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1.
Bio Protoc ; 11(6): e3964, 2021 Mar 20.
Article in English | MEDLINE | ID: covidwho-1468895

ABSTRACT

During pandemics, such as the one caused by SARS-CoV-2 coronavirus, simple methods to rapidly test large numbers of people are needed. As a faster and less resource-demanding alternative to detect viral RNA by conventional qPCR, we used reverse transcription loop-mediated isothermal amplification (RT-LAMP). We previously established colorimetric RT-LAMP assays on both purified and unpurified SARS-CoV-2 clinical specimens and further developed a multiplexed sequencing protocol (LAMP-sequencing) to analyze the outcome of many RT-LAMP reactions at the same time (Dao Thi et al., 2020). Extending on this work, we hereby provide step-by-step protocols for both RT-LAMP assays and read-outs.

2.
Trials ; 22(1): 656, 2021 Sep 26.
Article in English | MEDLINE | ID: covidwho-1440949

ABSTRACT

BACKGROUND: To achieve higher effectiveness in population-based SARS-CoV-2 surveillance and to reliably predict the course of an outbreak, screening, and monitoring of infected individuals without major symptoms (about 40% of the population) will be necessary. While current testing capacities are also used to identify such asymptomatic cases, this rather passive approach is not suitable in generating reliable population-based estimates of the prevalence of asymptomatic carriers to allow any dependable predictions on the course of the pandemic. METHODS: This trial implements a two-factorial, randomized, controlled, multi-arm, prospective, interventional, single-blinded design with cluster sampling and four study arms, each representing a different SARS-CoV-2 testing and surveillance strategy based on individuals' self-collection of saliva samples which are then sent to and analyzed by a laboratory. The targeted sample size for the trial is 10,000 saliva samples equally allocated to the four study arms (2500 participants per arm). Strategies differ with respect to tested population groups (individuals vs. all household members) and testing approach (without vs. with pre-screening survey). The trial is complemented by an economic evaluation and qualitative assessment of user experiences. Primary outcomes include costs per completely screened person, costs per positive case, positive detection rate, and precision of positive detection rate. DISCUSSION: Systems for active surveillance of the general population will gain more importance in the context of pandemics and related disease prevention efforts. The pandemic parameters derived from such active surveillance with routine population monitoring therefore not only enable a prospective assessment of the short-term course of a pandemic, but also a more targeted and thus more effective use of local and short-term countermeasures. TRIAL REGISTRATION: ClinicalTrials.gov DRKS00023271 . Registered November 30, 2020, with the German Clinical Trials Register (Deutsches Register Klinischer Studien).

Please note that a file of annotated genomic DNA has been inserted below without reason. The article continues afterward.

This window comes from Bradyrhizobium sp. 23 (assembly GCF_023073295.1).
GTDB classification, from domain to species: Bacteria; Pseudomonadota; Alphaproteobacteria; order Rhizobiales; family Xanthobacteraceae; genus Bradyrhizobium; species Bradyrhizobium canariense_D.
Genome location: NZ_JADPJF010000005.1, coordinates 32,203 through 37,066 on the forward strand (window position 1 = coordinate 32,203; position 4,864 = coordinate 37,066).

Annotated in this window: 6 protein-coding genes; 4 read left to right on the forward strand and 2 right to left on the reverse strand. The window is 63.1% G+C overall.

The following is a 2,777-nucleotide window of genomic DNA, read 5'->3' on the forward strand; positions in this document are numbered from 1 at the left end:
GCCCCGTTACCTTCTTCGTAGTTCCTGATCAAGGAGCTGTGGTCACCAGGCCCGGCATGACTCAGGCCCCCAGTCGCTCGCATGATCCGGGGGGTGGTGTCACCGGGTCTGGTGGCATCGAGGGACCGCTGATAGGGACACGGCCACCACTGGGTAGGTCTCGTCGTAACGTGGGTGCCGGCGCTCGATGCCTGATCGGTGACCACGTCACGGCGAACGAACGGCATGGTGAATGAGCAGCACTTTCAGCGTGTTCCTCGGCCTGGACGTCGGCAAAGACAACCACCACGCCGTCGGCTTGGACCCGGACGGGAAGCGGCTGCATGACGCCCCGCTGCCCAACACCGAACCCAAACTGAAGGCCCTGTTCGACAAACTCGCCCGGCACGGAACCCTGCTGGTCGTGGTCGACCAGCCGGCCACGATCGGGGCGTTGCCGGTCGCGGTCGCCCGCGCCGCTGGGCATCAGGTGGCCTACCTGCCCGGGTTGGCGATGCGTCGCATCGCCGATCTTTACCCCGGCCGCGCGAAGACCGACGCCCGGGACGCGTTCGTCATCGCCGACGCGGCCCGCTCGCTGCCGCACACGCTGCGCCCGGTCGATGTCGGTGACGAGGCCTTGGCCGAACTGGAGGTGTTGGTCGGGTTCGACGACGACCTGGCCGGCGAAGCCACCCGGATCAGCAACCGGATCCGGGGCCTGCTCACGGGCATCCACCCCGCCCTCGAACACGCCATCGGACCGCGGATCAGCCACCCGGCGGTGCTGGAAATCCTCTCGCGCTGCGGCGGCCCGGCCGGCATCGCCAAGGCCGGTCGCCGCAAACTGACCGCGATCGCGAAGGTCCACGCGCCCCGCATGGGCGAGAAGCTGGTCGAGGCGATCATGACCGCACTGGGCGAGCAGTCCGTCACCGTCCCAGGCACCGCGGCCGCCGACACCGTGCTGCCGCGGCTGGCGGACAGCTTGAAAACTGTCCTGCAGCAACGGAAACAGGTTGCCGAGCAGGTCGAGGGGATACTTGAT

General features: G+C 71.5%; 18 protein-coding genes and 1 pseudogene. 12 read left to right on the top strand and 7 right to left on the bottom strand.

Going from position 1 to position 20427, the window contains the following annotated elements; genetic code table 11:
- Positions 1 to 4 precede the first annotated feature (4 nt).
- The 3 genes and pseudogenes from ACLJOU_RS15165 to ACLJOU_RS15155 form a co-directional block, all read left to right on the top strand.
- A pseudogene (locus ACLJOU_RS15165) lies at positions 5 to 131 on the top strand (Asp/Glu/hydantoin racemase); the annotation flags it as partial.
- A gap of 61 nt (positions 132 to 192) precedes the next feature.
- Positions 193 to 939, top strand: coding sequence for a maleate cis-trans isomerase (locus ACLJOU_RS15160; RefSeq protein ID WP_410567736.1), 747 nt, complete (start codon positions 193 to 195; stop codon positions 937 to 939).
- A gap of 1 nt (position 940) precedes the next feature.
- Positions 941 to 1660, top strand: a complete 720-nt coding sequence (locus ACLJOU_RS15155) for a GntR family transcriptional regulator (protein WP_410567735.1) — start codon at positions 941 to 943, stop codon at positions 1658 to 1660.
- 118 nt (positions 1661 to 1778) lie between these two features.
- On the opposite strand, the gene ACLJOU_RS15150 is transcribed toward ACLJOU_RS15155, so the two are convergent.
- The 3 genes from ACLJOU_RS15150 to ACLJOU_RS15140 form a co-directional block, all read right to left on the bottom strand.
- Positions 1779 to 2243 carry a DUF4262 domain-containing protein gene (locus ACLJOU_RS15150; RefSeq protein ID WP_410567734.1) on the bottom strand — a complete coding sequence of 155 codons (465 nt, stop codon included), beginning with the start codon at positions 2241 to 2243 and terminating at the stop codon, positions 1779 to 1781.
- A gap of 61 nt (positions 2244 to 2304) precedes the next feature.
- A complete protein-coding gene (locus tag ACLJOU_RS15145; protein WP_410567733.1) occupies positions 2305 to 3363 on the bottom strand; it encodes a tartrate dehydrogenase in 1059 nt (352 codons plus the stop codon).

Subject(s)
COVID-19 , SARS-CoV-2 , COVID-19 Testing , Cost-Benefit Analysis , Humans , Population Groups , Prospective Studies , Randomized Controlled Trials as Topic , Treatment Outcome
3.
Trials ; 22(1): 39, 2021 Jan 08.
Article in English | MEDLINE | ID: covidwho-1440947

ABSTRACT